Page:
US2805818A (en) * 1951-12-13 1957-09-10 Ferri Antonio Stator for axial flow compressor with supersonic velocity at entrance
US2789808A (en) * 1954-11-05 1957-04-23 Lee Wilson Method of and apparatus for controlling circulation of furnace atmosphere
US2823700A (en) * 1954-11-19 1958-02-18 Westinghouse Electric Corp Fluid flow control apparatus

Cited By (28)

* Cited by examiner, † Cited by third party
Publication number Priority date Publication date Assignee Title
DE1222737B (en) * 1962-08-22 1966-08-11 Rolls Royce Turbine for gas turbine jet engines
US3237918A (en) * 1963-08-30 1966-03-01 Gen Electric Variable stator vanes
US3334521A (en) * 1965-05-17 1967-08-08 Gen Electric Control mechanism
US3352537A (en) * 1965-12-29 1967-11-14 Rolls Royce Vane operating mechanism for fluid flow machines
US3407681A (en) * 1967-01-12 1968-10-29 Gen Electric Face gear and method of its manufacture
US3639075A (en) * 1969-12-12 1972-02-01 Gen Electric Turbomachinery vane adjustment mechanism
US3801216A (en) * 1970-08-19 1974-04-02 Mtu Muenchen Gmbh Installation for adjusting power turbine guide blades in twin-shaft gas turbine engines, especially for the drive of motor vehicles
FR2556772A1 (en) * 1983-12-15 1985-06-21 Gen Electric turbine blade support has variable pitch
US4679400A (en) * 1983-12-15 1987-07-14 General Electric Company Variable turbine vane support
US5324164A (en) * 1991-06-13 1994-06-28 Doering John N Fluid active device
US6598400B2 (en) * 2001-10-01 2003-07-29 Ingersoll-Rand Energy Systems Corporation Gas turbine with articulated heat recovery heat exchanger
US20050144931A1 (en) * 2003-11-13 2005-07-07 Floyd Stephen M. Integral heat recovery device
US7690889B2 (en) * 2005-07-20 2010-04-06 United Technologies Corporation Inner diameter variable vane actuation mechanism
US20070020090A1 (en) * 2005-07-20 2007-01-25 United Technologies Corporation Rack and pinion variable vane synchronizing mechanism for inner diameter vane shroud
US20070020094A1 (en) * 2005-07-20 2007-01-25 United Technologies Corporation Inner diameter variable vane actuation mechanism
US20070020093A1 (en) * 2005-07-20 2007-01-25 United Technologies Corporation Lightweight cast inner diameter vane shroud for variable stator vanes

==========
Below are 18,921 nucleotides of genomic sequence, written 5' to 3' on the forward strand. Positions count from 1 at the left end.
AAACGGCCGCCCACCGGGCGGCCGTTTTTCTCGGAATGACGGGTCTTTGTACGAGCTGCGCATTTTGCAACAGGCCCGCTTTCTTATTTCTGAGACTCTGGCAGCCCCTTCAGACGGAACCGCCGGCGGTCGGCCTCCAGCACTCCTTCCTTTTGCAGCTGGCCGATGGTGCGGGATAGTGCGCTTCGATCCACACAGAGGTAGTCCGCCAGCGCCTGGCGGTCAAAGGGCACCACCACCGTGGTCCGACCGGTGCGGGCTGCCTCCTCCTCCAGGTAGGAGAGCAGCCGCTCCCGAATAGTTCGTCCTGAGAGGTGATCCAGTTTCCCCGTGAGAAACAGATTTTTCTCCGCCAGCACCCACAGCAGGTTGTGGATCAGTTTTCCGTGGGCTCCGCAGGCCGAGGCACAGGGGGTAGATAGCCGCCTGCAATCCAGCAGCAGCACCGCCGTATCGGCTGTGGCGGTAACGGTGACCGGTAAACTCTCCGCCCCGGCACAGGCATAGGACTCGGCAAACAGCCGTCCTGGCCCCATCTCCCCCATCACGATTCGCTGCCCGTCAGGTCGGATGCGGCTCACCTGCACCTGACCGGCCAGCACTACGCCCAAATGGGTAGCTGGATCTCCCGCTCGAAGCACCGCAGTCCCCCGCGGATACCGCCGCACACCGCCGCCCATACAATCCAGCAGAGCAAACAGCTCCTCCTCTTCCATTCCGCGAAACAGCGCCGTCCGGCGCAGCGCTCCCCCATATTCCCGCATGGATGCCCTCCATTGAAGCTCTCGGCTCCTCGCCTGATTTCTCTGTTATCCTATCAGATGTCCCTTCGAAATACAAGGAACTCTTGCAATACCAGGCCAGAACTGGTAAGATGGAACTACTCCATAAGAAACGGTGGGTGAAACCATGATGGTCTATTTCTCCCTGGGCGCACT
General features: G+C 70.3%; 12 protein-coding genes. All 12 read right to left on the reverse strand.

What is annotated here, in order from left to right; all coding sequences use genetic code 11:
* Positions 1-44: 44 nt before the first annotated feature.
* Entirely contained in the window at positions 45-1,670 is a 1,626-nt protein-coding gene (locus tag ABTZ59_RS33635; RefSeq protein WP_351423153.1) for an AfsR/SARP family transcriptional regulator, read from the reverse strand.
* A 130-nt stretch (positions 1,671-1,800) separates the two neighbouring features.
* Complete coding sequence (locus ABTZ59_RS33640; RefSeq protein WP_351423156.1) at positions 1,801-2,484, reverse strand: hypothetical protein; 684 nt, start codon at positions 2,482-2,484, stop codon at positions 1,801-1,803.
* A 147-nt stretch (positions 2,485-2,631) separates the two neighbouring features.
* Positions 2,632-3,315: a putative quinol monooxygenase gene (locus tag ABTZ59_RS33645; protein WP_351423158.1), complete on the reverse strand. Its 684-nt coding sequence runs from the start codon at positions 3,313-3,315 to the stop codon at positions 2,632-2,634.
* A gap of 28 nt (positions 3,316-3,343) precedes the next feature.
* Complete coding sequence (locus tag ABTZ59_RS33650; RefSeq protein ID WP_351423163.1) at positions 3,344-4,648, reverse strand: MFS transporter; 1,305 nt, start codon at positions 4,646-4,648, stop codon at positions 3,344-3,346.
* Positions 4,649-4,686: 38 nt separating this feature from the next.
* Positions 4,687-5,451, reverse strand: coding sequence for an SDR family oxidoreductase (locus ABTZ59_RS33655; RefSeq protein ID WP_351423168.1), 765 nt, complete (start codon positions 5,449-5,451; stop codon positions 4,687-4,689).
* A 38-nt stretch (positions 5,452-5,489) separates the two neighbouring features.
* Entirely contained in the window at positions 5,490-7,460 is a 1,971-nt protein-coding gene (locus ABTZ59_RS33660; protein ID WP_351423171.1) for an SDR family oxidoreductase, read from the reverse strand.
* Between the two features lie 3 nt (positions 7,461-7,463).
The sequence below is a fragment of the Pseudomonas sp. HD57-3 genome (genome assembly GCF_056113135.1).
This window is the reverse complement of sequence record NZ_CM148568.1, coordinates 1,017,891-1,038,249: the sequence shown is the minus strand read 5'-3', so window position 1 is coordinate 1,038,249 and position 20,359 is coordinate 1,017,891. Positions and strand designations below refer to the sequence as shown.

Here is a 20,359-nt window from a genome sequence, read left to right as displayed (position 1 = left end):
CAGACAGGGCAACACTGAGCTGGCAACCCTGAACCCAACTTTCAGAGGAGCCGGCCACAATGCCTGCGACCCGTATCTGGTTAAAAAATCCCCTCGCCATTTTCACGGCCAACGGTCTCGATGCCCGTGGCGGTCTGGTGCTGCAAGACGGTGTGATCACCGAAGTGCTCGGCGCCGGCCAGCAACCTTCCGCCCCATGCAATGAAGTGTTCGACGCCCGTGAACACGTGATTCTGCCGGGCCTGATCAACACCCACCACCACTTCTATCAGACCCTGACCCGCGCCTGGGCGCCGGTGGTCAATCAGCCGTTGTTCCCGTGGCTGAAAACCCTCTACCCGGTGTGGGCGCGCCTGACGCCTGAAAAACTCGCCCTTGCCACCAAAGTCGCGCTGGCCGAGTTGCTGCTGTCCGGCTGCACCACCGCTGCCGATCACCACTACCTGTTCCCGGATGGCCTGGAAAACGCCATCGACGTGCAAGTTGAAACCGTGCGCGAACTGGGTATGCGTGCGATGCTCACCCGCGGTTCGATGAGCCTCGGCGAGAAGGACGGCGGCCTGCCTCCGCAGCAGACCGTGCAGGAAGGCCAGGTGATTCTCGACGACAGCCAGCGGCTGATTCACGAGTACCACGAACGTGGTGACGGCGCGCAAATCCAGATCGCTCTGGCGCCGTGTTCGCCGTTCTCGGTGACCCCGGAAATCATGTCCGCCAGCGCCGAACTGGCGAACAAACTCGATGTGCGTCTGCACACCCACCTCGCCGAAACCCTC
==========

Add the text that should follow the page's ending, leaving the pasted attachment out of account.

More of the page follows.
US7901178B2 (en) 2005-07-20 2011-03-08 United Technologies Corporation Inner diameter vane shroud system having enclosed synchronizing mechanism
US20090285673A1 (en) * 2005-07-20 2009-11-19 United Technologies Corporation Inner diameter vane shroud system having enclosed synchronizing mechanism
US7628579B2 (en) * 2005-07-20 2009-12-08 United Technologies Corporation Gear train variable vane synchronizing mechanism for inner diameter vane shroud
US7665959B2 (en) * 2005-07-20 2010-02-23 United Technologies Corporation Rack and pinion variable vane synchronizing mechanism for inner diameter vane shroud
US20070020092A1 (en) * 2005-07-20 2007-01-25 United Technologies Corporation Gear train variable vane synchronizing mechanism for inner diameter vane shroud
US7753647B2 (en) * 2005-07-20 2010-07-13 United Technologies Corporation Lightweight cast inner diameter vane shroud for variable stator vanes
US20100247293A1 (en) * 2007-05-24 2010-09-30 Mccaffrey Michael G Variable area turbine vane arrangement
US20090067978A1 (en) * 2007-05-24 2009-03-12 Suljak Jr George T Variable area turbine vane arrangement
US8007229B2 (en) * 2007-05-24 2011-08-30 United Technologies Corporation Variable area turbine vane arrangement
FR2992018A1 (en) * 2012-06-15 2013-12-20 Snecma Casing for e.g. turbojet engine, of aircraft, has annular combustion chamber delimited by internal and external platforms that are made of metal and formed from single piece with walls of chamber, where platforms are welded onto walls
US20150128612A1 (en) * 2013-11-14 2015-05-14 General Electric Company Systems and methods for varying a throat area between adjacent buckets in a turbine for improved part load performance
US9771805B2 (en) * 2013-11-14 2017-09-26 General Electric Company Systems and methods for varying a throat area between adjacent buckets in a turbine for improved part load performance